A court ruling that an anorexic woman should be force-fed could render living wills invalid, barristers have said. Living wills (typically called ‘advance decisions’) are used by people who want to stipulate what treatment they should receive in the event that they lose capacity. In this case, the Court stated that these wills could be overturned retrospectively if the subject's mental capacity (when they made the will) was questioned.
Mr Justice Peter Jackson ruled in the Court of Protection last week that the 32-year-old woman, who has not eaten for a year, should be given lifesaving treatment against her wishes and those of her family.
This case follows the recent Court of Appeal ruling earlier this year in the case of DL v A Local Authority  which placed the issue of consent in the healthcare sector back into the public domain. The Court held in that case that an elderly woman who had been bullied into moving into a care home by her son had not given valid consent to this move. The Court specifically stated that the psychological abuse faced by the elderly woman denied her the ability to give “true consent”. Therefore it was felt that the case may have opened up the possibility of healthcare providers and commissioners challenging decisions made by those who do not lack capacity on the grounds that these decisions were made in circumstances pertaining to psychological abuse.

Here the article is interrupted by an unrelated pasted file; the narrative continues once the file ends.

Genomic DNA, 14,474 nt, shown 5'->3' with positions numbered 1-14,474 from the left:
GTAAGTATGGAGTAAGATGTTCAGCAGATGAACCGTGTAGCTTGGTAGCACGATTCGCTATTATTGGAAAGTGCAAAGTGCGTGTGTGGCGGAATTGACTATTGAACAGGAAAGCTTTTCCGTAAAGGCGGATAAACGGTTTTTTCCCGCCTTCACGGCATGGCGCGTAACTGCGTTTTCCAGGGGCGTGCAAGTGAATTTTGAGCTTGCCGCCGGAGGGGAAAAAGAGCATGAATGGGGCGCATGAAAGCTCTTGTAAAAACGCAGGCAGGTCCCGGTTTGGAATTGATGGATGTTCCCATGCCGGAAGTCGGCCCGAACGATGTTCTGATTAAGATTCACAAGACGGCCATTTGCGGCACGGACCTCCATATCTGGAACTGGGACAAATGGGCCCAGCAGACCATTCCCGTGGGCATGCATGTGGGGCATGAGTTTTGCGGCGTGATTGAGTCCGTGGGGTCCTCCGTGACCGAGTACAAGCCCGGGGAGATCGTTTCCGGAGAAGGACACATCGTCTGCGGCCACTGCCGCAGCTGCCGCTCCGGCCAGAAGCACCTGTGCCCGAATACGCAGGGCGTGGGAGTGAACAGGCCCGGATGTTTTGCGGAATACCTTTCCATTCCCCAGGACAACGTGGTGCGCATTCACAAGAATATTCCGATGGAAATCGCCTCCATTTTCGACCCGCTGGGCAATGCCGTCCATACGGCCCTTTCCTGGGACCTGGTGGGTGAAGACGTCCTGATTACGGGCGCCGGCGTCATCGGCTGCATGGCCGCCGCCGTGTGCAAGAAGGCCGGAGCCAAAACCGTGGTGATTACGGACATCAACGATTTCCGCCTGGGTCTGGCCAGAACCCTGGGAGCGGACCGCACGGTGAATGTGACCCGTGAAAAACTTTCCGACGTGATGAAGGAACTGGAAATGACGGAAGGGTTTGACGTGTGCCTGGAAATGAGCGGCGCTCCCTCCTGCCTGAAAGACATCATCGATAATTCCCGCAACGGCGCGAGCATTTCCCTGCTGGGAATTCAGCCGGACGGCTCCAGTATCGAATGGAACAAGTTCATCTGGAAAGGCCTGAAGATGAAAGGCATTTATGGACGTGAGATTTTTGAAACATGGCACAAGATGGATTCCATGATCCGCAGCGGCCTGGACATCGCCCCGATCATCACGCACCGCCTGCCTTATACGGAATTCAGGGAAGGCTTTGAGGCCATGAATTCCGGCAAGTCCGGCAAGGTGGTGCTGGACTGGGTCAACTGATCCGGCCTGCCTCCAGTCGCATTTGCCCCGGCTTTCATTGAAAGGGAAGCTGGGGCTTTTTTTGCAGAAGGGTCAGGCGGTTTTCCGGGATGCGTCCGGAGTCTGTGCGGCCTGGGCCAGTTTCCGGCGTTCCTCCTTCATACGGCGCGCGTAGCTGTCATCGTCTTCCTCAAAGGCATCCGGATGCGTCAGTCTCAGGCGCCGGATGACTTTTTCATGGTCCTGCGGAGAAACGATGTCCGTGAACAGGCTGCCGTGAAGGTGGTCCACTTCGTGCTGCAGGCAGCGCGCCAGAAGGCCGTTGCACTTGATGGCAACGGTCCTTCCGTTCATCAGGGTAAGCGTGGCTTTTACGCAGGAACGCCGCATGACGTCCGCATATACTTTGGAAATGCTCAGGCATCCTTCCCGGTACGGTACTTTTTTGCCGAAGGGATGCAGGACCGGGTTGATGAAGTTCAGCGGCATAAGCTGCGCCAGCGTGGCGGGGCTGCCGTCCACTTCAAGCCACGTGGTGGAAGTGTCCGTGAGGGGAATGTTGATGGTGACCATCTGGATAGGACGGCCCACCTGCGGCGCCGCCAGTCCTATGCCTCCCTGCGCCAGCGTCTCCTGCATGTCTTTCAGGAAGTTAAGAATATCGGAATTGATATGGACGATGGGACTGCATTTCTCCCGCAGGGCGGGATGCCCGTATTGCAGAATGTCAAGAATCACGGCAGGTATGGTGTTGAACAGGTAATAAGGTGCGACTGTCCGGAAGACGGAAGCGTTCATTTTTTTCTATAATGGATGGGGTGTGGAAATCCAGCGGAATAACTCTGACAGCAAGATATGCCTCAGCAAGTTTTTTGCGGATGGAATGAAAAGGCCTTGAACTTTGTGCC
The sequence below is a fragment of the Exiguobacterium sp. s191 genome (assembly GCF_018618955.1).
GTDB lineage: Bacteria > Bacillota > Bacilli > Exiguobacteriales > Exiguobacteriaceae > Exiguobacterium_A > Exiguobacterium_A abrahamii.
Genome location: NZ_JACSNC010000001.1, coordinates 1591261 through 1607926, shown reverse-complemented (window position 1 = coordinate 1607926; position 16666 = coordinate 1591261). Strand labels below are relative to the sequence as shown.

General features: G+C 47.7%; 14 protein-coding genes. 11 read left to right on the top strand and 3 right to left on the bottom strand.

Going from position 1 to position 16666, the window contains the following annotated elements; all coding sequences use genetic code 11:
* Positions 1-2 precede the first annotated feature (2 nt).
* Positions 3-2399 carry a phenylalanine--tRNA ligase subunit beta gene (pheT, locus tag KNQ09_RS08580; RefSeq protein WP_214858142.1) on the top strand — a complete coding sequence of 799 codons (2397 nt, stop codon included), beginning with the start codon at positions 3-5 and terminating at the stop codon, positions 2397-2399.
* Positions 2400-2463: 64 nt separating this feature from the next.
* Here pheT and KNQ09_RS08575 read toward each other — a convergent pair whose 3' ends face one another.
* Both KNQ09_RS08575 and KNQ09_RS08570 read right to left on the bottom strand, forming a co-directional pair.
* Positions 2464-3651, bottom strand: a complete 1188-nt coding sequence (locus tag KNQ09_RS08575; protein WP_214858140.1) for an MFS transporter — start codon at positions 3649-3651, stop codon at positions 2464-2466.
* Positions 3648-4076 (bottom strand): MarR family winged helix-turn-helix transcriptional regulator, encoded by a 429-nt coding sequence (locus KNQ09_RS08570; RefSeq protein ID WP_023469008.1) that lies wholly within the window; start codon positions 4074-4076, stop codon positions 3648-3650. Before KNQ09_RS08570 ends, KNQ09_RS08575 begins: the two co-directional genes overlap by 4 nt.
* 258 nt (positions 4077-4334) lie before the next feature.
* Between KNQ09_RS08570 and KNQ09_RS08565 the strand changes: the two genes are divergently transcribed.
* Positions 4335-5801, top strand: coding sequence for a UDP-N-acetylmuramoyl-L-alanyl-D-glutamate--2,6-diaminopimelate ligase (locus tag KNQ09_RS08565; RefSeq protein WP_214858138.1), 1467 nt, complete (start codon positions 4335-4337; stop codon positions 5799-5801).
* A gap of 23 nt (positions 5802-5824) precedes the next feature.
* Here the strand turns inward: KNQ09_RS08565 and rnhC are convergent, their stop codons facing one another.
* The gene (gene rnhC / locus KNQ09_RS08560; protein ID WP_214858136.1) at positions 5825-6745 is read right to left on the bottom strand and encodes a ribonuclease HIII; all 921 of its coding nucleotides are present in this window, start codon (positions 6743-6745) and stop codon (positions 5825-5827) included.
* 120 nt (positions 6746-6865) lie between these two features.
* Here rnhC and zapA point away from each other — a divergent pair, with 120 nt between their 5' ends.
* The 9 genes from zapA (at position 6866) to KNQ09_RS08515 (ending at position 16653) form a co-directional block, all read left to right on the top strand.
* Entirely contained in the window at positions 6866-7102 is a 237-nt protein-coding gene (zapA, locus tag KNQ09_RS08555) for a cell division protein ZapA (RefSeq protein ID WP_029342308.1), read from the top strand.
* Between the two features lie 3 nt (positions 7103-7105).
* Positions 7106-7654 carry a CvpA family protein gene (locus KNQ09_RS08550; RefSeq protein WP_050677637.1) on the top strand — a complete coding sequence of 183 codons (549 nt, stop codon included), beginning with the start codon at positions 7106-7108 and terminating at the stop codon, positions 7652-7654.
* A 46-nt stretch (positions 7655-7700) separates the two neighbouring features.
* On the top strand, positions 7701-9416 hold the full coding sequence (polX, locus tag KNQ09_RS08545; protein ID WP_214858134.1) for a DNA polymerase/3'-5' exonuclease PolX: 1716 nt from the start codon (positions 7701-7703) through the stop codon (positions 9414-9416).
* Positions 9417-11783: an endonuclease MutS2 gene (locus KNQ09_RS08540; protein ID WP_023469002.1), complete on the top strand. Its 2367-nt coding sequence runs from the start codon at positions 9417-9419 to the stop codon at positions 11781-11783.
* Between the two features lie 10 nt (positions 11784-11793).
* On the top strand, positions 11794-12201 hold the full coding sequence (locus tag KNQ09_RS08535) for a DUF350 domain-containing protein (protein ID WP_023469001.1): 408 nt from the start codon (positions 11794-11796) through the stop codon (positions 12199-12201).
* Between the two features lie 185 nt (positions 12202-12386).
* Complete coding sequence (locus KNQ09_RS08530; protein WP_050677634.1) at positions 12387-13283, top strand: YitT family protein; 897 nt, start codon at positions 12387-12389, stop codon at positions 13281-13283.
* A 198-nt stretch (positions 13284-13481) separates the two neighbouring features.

Both of these two recent cases demonstrate that the issue of mental capacity remains a topical and controversial area of healthcare. Mental capacity can be affected by internal health conditions or external circumstances and the Court will look at both when determining whether someone actually has the necessary capacity. The cases demonstrate the responsibilities on all healthcare providers and commissioners to ensure that the vulnerable adults they purport to care for have the capacity to make decisions about their healthcare. The extent of this responsibility can often be unclear and seeking third party advice for individual cases will be necessary.